Six Pixels of Separation - The Blog
June 14, 201311:12 AM

The New Convergence

This is not about media convergence. It's about something bigger.

Things change. Things change so fast that sometimes, it's hard to see it. We tend to think about our businesses and our lives in terms of keeping up with change. This creates a metal imagery of a mouse running on a wheel, doesn't it? At some point you're just chasing your own tail. Instead of worrying about how much the world is changing, why not focus on the things that have changed?

A new paradigm.

In both of my business books (Six Pixels of Separation and CTRL ALT Delete), the case it laid out for just how much technology, innovation and connectivity has changed business (yes, it's much more than just the media and marketing sides of things). In both books, I discuss how anyone from any city now has access to a global audience. Because of this, the concept of opening up a local retail outlet seems counterintuitive. Why sell to a small segment of people in a local town, in the hopes that they will walk into your store, when the Internet grants you access to a global customer base that allows you to sell (and stay open) even when you're asleep? Well, it turns out that there's a new convergence in town. It's not about how media converge (TV becoming connected screens or newspapers and their digital siblings). This is about a new world where the physical meets digital and the digital meets physical.

It's powerful. It's big.

Think about what Jack Dorsey is doing with Square. He's taking mobile connectivity and adding in a layer of the physical to turn ever smartphone and tablet into a merchant account. His vision statement is clear (and genius): "no more cash registers." This new business blends the digital and physical. LEGO offers the Digital Box in all of their stores. These interactive screens allow consumers to hold up the physical box in front of this digital box, which then creates a three-dimensional augmented reality build of what's inside the box. This form of utilitarianism marketing blends the digital and physical seamlessly.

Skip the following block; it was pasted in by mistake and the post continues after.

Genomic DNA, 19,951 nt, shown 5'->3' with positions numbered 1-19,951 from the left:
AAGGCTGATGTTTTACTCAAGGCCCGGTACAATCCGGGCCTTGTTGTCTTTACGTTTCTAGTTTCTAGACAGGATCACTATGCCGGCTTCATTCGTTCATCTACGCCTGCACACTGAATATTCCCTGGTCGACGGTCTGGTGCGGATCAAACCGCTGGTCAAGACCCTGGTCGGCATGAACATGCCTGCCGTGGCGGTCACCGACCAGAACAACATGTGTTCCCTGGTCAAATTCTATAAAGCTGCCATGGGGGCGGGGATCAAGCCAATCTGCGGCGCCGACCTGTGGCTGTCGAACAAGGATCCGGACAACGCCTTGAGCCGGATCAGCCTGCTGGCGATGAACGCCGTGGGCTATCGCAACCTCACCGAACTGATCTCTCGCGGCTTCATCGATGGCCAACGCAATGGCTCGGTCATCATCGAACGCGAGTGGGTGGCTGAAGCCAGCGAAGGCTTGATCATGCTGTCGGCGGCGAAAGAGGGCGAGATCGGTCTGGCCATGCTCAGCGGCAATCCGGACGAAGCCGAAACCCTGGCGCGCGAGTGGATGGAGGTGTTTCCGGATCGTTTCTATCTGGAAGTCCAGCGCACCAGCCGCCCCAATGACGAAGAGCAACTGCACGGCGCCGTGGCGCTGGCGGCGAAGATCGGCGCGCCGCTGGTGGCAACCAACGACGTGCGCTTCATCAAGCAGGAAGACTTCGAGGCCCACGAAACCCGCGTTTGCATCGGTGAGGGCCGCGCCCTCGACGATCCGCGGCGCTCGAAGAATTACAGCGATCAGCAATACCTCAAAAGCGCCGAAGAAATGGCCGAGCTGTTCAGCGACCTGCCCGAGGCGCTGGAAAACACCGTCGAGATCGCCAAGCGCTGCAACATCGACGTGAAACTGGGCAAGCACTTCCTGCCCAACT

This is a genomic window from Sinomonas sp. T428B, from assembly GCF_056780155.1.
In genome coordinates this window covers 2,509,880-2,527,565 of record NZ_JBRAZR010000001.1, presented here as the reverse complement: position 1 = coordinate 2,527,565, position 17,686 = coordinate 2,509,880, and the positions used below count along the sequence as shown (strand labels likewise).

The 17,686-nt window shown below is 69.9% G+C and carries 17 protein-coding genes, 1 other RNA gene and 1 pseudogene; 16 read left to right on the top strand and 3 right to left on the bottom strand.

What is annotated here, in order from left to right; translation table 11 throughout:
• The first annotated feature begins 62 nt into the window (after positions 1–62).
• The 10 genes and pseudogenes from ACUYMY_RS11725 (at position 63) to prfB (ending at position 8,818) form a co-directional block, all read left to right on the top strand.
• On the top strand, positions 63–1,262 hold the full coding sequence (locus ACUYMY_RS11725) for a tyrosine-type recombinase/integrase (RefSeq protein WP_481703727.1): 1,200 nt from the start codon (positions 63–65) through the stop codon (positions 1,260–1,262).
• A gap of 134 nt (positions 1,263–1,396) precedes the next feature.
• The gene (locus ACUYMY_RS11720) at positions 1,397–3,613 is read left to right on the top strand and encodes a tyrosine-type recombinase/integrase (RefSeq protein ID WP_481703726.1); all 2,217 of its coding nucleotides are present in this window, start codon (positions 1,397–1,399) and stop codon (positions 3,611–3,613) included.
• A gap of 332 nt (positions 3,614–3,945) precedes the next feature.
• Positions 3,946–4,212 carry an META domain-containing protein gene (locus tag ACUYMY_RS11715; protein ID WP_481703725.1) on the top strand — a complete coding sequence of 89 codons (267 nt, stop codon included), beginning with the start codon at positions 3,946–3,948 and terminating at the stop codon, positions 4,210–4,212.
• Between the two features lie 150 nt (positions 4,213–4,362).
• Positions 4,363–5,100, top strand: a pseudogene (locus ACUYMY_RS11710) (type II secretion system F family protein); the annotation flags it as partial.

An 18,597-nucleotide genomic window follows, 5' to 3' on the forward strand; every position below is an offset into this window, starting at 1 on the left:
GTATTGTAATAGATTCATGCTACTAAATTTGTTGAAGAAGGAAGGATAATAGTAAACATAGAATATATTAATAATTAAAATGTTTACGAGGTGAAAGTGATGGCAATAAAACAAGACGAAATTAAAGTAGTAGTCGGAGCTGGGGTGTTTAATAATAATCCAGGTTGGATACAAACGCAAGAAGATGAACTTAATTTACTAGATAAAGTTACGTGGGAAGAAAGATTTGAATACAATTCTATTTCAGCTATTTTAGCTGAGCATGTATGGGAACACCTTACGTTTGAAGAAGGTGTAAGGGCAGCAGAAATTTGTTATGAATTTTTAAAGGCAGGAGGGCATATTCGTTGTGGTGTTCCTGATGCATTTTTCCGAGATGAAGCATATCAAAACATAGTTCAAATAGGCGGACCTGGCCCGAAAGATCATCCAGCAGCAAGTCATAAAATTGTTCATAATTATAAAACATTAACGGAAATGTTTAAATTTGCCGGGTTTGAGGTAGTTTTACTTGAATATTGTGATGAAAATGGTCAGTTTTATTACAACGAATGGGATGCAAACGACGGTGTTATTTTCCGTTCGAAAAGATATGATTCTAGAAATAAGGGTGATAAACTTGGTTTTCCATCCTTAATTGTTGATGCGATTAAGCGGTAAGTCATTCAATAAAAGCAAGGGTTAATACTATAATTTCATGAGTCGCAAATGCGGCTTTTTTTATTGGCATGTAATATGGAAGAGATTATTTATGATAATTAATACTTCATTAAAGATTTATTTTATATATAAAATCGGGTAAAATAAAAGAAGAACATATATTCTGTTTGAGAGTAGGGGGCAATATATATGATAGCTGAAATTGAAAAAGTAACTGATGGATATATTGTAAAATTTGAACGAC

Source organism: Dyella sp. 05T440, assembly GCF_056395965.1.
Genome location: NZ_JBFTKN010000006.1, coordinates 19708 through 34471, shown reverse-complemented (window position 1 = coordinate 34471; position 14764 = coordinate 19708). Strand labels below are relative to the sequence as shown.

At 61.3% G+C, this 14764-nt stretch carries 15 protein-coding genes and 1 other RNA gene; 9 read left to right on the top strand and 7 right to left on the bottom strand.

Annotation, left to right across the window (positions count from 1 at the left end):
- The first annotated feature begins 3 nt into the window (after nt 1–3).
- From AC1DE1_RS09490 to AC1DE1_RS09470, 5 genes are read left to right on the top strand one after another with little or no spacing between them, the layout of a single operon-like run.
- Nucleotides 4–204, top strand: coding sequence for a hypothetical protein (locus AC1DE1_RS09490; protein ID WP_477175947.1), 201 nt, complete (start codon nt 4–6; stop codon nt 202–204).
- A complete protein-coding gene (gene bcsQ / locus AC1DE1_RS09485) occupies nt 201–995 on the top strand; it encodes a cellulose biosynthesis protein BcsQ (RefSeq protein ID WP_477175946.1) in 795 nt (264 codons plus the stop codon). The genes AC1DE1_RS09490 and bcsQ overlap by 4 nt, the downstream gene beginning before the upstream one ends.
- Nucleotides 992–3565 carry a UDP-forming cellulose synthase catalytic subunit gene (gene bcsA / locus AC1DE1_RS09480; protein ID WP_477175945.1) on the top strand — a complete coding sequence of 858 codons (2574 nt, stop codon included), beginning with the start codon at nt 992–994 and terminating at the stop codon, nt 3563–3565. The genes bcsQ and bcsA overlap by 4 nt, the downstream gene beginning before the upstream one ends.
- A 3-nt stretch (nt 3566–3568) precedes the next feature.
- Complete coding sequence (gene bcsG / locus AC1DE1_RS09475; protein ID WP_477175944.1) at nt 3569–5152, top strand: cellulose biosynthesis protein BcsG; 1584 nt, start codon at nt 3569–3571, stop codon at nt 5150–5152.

We're seeing it everywhere.

Laugh at people wearing Google Glasses all you want (they're now being called "glassholes". The ability to change the paradigm of how we interact with technology (moving from holding, hands and fingers to using your eyes and voice to engage with content) is another nascent example of how digital is meeting physical and vice-versa. All wearable technology (think Nike Fuelband or Jawbone's Up) beautifully illustrate this major movement and what the present (and future) of business holds. Robotics, 3D printing push the idea of physical meeting digital and digital meeting physical to the very brink.

It's still early days.  

Ultimately, it is fascinating to see media and marketers adjust to the digitization of industry. It's still fascinating. It still fascinates me (and I'm hopeful that it fascinates you as well). What is even more fascinating is this brand new breed of startups and entrepreneurs who are truly moving The Internet of Things into a viable business model. One that is more than just profitable, but one that is setting the stage for what will be the next industrial revolution. Former Wired Magazine editor-in-chief, Chris Anderson, makes a very compelling case for it in his latest book, Makers (which is an incredible book, if you're looking for something to read this summer). New technology seems weird when it is first introduced. It feels raw. It feels nerdy. It feels like it's only suitable for a small and affluent niche. While this may be true, we are in the era of exponential growth when it comes to technology and adoption by the mass audience (consider this: the iPad didn't exist four years ago). The new convergence of digital meeting physical and physical meeting digital in a seamless and easy-to-use and adopt fashion has brought us to this magical moment when technology has removed the technology from technology. For my dollar, media convergence suddenly got a whole lot less exciting when compared to the new convergence of our digital and physical lives.

What do you think?   

By Mitch Joel


Comments Comments Feed
  • Posted by Joseph Ratliff
    Mitch Joel

    I think we also remember that just because a particular type of technology is new, doesn't automatically mean it will be accepted in the end either.

    (laser-disc player anyone?)

    In terms of wearable tech, I think there will be certain pieces that won't make it, either because the novelty wears off (lack of real, practical usefulness) or because something else fills the practical need better than the current piece of wearable tech.

    We're going to be putting on a "fashion show" of sorts in the coming decades, and the winning pieces of tech will not only look good, but will "do" good as well.

    Reply
  • Posted by Jeffrey Taylor
    Mitch Joel

    I am pondering a related question around the notion that the paradigm of convergence could indeed be a way to better imagine how we build cities and manage their associated problems. Rather than having silo solutions chugging away to improve things, perhaps the this paradigm of working will assist? It seems to have worked with media and is progressing well with the science coming together to fing new research models why not planning, transport, housing, welfare, crime?

    Reply
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